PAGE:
The country has reported a sharp rise in infections, pushing the total number of confirmed cases to 104.
South Korea reported its first death from a new virus on Thursday, while the mayor of a southeastern city urged his 2.5 million people to refrain from going outside as viral infections, linked to a church congregation, spiked.
The death of a previously confirmed patient in South Korea marked the world’s ninth virus fatality outside mainland China. Other deaths have occurred in Hong Kong, Japan, Taiwan, the Philippines and France.
The Korea Centers for Disease Control and Prevention said the South Korean man, believed to be around 63 years old, died at a hospital on Wednesday and posthumously tested positive for the virus.
It said authorities were investigating the exact cause of his death.
The centre confirmed 22 additional cases of the virus, raising the total in South Korea to 104.
Cluster in Daegu
Earlier on Thursday, the mayor of Daegu urged its 2.5 million people to stay home and wear masks even indoors if possible after the southeastern city and its nearby towns reported 35 additional cases of infection with the new coronavirus.
The 35 cases didn't include the additional 22 that were reported later Thursday.
On Wednesday morning, Daegu confirmed 13 cases and 11 of them either went to the same church with the woman patient or contacted her at a hospital, according to the disease control centre.
The Shincheonji Church of Jesus, which claims it has about 200,000 followers in the country, said it has closed all of its 74 churches around the nation and told followers to instead watch its online worship services on YouTube.
It said in a statement that health officials were disinfecting its church in Daegu, which the woman patient visited, while tracing her contacts. That Daegu church has about 8,000 followers.
According to the church statement, church officials had been advising followers since late January to stay at home if they had recently travelled overseas or were experiencing even mild cold-like symptoms.
But the 31st patient assumed she had caught a common cold and kept coming to her Daegu church because she didn’t travel overseas, church officials said.
China toll surpasses 2,100
Fatalities in China hit 2,118 as 114 more people died, but health officials reported the lowest number of new cases in nearly a month, including in hardest-hit Hubei province.
More than 74,000 people have been infected by the new coronavirus in China, and hundreds more in over 25 countries.
"Results show that our control efforts are working," Foreign Minister Wang Yi said at a special meeting on the virus with Southeast Asian counterparts in Laos, citing the latest data.
Wang said the situation was "significantly improving" in Hubei and Wuhan, but an official in a central government team dealing with the epidemic said it was still "very severe".
Although more than 600 new infections were reported in Hubei's capital Wuhan, it was the lowest daily tally since late January and well down from the 1,749 new cases the day before.
The national figure has now fallen for three straight days.
Chinese authorities placed the city of 11 million under quarantine on January 23 and quickly locked down the rest of the province in the days that followed.
Wuhan authorities this week carried out a three-day, door-to-door check on residents, with the local Communist Party chief warning that officials would be "held accountable" if any infections were missed.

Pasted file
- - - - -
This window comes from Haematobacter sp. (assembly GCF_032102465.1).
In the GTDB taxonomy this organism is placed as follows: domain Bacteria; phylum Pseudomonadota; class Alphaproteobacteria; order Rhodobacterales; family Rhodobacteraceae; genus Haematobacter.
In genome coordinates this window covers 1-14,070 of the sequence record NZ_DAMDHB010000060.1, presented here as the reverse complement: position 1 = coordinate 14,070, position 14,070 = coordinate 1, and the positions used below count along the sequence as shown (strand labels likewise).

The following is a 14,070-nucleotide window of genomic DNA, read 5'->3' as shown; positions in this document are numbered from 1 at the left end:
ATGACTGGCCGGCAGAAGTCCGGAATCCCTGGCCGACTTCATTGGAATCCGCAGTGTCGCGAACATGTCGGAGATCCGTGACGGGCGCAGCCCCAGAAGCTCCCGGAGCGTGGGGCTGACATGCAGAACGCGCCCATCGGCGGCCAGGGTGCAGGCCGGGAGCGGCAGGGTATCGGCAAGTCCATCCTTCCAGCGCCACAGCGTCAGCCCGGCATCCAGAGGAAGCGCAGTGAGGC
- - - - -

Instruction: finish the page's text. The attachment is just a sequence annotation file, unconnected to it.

Cities far from the epicentre have limited the number of people who can leave their homes for groceries, while rural villages have sealed off access to outsiders.
Richard Brennan, a World Health Organization official, said in Cairo that China was making "tremendous progress" and "trends are very encouraging, but we are not at a turning point yet".
Japan's toll rose to three as a man and a woman in their 80s who had been aboard a quarantined cruise ship died, while fears there mounted about other passengers who disembarked the Diamond Princess after testing negative.
A second group of about 600 Japanese and foreign passengers from the Diamond Princess was set to disembark on Thursday, after the first group was released from quarantine a day earlier. The ship was carrying about 3,700 people when quarantined on February 3.
Hundreds of people who left the ship on Wednesday were placed in quarantine again in their home countries, with Australia and Hong Kong putting their returned citizens in supervised isolation for another two weeks.
Passengers arriving in Hong Kong were taken straight into quarantine at a new public housing estate. A contingent of Australian evacuees was placed in quarantine at an old mining camp outside Darwin in the country's far north.
Iran health officials warn against holding public gatherings
Iranian health officials urged all religious gatherings to be suspended in Qom, news agency ISNA said on Thursday, after two more people tested positive for the coronavirus in the holy city, where two died of it this week.
In all, three more people had tested positive for the virus, an Iranian health ministry spokesman said.
"Two people have tested positive for Covid-19 in Qom and one person in Arak, bringing the total of confirmed cases to five in Iran," spokesman Kianush Jahanpur said in a tweet.
Jahanpur said all patients were Iranian and the person in the central city of Arak was a doctor from Qom, the semi-official news agency ISNA reported.
Jahanpur said health officials had called for the suspension of all religious gatherings in Qom, a Shia Muslim holy city about 120 km (75 miles) south of the capital Tehran, according to ISNA.
Two Iranians died in hospital after testing positive in Qom, the head of the city's University of Medical Sciences said on Wednesday.